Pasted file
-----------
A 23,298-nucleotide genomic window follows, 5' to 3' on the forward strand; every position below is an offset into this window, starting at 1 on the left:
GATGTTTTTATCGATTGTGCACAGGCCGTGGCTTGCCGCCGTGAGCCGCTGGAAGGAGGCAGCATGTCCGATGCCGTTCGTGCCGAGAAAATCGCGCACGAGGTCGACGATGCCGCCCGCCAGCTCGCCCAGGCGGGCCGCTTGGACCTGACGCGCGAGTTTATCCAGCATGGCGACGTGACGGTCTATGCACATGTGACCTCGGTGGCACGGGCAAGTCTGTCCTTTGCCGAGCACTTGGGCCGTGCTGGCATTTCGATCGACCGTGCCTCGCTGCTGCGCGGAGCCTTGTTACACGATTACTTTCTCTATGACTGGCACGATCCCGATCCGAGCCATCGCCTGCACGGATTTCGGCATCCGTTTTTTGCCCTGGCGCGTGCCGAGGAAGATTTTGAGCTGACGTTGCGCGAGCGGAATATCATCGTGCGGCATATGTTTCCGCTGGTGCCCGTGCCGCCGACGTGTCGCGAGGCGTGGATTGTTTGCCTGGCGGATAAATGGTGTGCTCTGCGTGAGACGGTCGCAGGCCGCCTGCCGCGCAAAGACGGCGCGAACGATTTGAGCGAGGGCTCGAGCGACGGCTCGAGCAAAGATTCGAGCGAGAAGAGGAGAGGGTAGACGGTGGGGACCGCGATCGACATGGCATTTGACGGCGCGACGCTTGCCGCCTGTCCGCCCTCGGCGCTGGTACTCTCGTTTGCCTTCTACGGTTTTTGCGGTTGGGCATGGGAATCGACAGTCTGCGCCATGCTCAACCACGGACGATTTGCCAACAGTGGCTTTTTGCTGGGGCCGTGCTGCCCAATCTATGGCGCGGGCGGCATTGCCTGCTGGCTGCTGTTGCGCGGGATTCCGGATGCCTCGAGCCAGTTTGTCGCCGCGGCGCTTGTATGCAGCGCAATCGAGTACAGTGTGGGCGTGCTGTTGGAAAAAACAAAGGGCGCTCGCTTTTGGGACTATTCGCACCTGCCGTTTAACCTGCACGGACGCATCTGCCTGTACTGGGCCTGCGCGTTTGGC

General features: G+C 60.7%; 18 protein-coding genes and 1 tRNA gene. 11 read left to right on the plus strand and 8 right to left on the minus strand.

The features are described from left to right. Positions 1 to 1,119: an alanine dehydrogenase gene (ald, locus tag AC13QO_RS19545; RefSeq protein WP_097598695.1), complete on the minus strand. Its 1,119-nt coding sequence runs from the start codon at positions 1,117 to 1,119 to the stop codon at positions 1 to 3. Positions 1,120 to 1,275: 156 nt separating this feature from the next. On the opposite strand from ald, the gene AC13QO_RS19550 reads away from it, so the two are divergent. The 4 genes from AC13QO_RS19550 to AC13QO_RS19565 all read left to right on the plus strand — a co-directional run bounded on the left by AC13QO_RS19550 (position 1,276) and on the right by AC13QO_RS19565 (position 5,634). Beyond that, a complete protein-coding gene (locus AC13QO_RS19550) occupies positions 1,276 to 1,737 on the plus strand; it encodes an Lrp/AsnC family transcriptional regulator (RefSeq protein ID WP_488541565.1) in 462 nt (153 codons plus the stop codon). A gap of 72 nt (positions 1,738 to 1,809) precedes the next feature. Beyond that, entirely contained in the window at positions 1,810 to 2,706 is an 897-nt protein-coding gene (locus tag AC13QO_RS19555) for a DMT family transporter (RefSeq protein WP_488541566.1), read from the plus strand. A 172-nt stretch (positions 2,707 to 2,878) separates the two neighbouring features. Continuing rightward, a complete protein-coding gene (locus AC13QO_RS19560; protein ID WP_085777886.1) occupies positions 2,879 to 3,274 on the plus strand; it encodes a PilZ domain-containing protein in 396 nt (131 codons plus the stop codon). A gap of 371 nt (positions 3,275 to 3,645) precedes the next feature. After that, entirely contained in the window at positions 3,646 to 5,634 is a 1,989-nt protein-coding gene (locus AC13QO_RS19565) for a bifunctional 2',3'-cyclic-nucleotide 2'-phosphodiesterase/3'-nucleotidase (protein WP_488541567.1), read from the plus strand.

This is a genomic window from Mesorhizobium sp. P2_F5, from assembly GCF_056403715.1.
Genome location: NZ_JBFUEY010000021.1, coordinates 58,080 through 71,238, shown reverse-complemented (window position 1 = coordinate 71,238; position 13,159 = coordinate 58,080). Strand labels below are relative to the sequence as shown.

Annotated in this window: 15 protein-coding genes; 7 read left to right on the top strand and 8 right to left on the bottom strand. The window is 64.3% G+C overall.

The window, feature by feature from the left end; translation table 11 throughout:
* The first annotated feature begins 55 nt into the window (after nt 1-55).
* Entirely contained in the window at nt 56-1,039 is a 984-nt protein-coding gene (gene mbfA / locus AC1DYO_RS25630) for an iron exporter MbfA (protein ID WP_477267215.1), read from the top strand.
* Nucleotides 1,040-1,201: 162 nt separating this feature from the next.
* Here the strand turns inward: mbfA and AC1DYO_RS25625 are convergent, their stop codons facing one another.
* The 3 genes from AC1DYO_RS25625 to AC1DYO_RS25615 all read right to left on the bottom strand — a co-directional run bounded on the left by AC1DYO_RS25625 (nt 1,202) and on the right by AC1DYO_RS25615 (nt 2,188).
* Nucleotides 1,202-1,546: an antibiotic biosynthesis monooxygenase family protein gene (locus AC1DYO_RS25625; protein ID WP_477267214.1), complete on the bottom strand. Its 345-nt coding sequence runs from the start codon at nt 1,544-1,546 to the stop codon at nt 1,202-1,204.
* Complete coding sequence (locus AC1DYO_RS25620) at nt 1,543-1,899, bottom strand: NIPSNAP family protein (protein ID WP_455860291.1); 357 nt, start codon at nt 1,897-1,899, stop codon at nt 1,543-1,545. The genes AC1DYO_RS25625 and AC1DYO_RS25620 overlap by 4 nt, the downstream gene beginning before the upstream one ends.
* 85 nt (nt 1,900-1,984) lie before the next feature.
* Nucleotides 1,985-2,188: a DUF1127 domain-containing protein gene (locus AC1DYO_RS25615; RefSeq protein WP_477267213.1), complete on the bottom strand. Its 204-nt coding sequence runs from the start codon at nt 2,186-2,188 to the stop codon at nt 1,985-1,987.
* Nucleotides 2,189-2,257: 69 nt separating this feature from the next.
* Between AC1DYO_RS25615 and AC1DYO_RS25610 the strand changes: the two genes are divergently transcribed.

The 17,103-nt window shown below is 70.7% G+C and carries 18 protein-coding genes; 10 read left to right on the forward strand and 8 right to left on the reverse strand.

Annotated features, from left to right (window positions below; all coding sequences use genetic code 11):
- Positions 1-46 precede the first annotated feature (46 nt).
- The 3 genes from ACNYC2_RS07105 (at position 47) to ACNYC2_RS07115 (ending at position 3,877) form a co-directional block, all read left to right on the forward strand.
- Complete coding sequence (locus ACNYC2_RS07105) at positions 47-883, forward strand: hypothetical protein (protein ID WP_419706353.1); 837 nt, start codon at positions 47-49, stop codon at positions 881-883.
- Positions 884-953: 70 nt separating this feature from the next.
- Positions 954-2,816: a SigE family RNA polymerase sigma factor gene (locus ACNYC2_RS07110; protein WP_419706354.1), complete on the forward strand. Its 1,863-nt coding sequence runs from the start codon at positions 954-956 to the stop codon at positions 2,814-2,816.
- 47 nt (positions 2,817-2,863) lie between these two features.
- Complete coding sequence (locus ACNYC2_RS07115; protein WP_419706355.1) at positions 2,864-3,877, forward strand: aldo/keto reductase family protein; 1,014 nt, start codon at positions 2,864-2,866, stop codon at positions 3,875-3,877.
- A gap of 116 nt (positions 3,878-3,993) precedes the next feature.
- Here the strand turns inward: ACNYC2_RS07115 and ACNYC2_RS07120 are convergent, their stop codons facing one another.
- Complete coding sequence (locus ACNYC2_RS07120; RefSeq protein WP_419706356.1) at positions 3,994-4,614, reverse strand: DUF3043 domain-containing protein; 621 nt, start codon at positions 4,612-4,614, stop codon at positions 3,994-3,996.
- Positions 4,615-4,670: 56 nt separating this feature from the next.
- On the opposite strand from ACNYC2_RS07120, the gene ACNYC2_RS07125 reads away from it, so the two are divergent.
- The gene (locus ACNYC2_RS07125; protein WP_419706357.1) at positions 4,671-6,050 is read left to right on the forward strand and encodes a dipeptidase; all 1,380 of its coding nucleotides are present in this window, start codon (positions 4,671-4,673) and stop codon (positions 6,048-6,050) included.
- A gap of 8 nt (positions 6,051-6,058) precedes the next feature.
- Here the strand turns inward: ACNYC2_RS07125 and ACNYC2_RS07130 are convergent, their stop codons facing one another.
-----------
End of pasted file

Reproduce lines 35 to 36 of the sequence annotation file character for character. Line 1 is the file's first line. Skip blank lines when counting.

- A gap of 8 nt (positions 6,051-6,058) precedes the next feature.
- Here the strand turns inward: ACNYC2_RS07125 and ACNYC2_RS07130 are convergent, their stop codons facing one another.